SUMMERSIDE – City council is looking to develop a 10-year capital improvement plan that will set the course for Summerside over the next decade and outline to the public council’s priorities.
City council mandated staff to begin putting together a plan to inventory capital assets across the city in all departments, said Summerside Chief Administrative Officer Bob Ashley.
“It would include pretty much everything that lasts more than a year, “ he said. “The capital improvement plan is a planning tool that extends out multi-years.”
The CAO said the city has decided because of its size it and the amount of assets that it has, that a 10-year plan is the best forward looking tool that it could have.
“It’s a major undertaking, involving hundreds of millions of dollars and hundreds of entries of all of the assets that we have in the city,” Ashley said. “But it also looks forward to the types of things that we envision acquiring or fixing up or replacing in the future. The tool is designed to help balance the city’s priorities on a year-to-year basis but with a ten-year proviso.”
The City of Summerside Act requires the city to have a one-year operating capital budget and Ashley said the 10-year plan would give a vision of where the city intends to go in the future. He did add, however, that nothing is written in stone.
“We would approve year-one in the capital improvement plan but all subsequent years would be subject to deliberation, debate and changes as council sees fit from year to year,” Ashley said. “The capital improvement plan is not a budget, nor a contract, nor a promise, but a look into the future the way we would like to see things happen if we can and to give the citizens an idea of the types of priorities that council has placed on capital improvement in all departments across the city.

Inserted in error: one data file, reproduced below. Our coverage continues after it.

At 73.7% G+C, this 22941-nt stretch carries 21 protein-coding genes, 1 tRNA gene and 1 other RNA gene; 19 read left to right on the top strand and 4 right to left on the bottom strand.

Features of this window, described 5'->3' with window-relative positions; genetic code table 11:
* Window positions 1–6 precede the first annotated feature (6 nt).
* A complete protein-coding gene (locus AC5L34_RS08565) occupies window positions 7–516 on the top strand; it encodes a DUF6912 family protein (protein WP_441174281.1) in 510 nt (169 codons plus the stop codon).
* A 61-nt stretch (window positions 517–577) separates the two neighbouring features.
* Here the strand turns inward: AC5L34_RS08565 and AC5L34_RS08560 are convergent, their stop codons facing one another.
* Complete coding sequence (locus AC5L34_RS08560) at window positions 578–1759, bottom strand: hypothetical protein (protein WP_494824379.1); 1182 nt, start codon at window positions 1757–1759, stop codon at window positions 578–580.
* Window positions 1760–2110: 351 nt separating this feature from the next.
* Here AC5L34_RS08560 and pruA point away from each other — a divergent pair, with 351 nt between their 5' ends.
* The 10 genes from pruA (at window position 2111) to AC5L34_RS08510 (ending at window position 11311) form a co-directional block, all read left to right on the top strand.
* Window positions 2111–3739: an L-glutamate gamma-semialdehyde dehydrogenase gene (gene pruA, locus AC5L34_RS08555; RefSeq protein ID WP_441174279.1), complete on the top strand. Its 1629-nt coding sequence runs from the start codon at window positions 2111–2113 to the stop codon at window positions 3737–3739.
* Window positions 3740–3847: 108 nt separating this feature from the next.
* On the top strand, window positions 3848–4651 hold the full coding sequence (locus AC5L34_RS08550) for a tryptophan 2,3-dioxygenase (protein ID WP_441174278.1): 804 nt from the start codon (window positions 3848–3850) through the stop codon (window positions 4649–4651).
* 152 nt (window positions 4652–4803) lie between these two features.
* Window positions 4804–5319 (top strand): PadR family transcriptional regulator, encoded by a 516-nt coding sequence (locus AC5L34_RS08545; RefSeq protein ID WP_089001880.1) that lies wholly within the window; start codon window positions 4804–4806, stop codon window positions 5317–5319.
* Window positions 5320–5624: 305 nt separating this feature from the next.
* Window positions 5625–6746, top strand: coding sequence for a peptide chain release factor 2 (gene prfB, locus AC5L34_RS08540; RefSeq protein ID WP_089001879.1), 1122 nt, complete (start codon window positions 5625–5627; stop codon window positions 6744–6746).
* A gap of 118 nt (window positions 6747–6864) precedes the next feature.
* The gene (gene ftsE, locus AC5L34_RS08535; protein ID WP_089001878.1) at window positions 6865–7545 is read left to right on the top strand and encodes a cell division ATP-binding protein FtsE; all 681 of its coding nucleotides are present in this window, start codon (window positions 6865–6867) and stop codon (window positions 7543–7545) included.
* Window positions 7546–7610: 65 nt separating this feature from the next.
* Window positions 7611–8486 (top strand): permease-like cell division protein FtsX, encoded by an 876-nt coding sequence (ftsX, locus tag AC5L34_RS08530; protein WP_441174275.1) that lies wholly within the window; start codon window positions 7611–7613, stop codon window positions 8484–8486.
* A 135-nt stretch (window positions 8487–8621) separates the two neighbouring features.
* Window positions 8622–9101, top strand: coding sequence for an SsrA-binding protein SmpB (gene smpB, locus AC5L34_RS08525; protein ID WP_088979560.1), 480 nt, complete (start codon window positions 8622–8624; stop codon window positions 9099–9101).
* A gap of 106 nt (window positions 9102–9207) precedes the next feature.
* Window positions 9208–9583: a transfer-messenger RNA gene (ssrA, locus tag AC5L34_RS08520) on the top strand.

Rob Philpott, director of finances for the city, said since the 2014 budget was approved, staff has been working quite closely with all departments and “crystal ball gazing as to what they think their capital needs might be.”
“It’s difficult to do,” he said. “It’s relatively easy when you look at next year or two years as to what their requirements will be but when you’re asking for five, seven, 10 years, it gets to be more challenging.”
Philpott said the information gathering is almost complete.
“We’re expecting to have a draft document ready to go to council at some point early in the fall,” he said. “From there it will serve as a good lead-in to our 2015 budget process.”
Coun. Cory Thomas said he hopes it will include a document that residents can see a list of all the streets and sidewalks, a list of ditches and how they are ranked, along with other priority projects.
“That would be a goal to make that type of information transparent to everyone,” Ashley said. “The plan should also show where the funds are coming from. It’s either coming from debt or it’s going to come from grants or it’s going to come from our operating revenue.”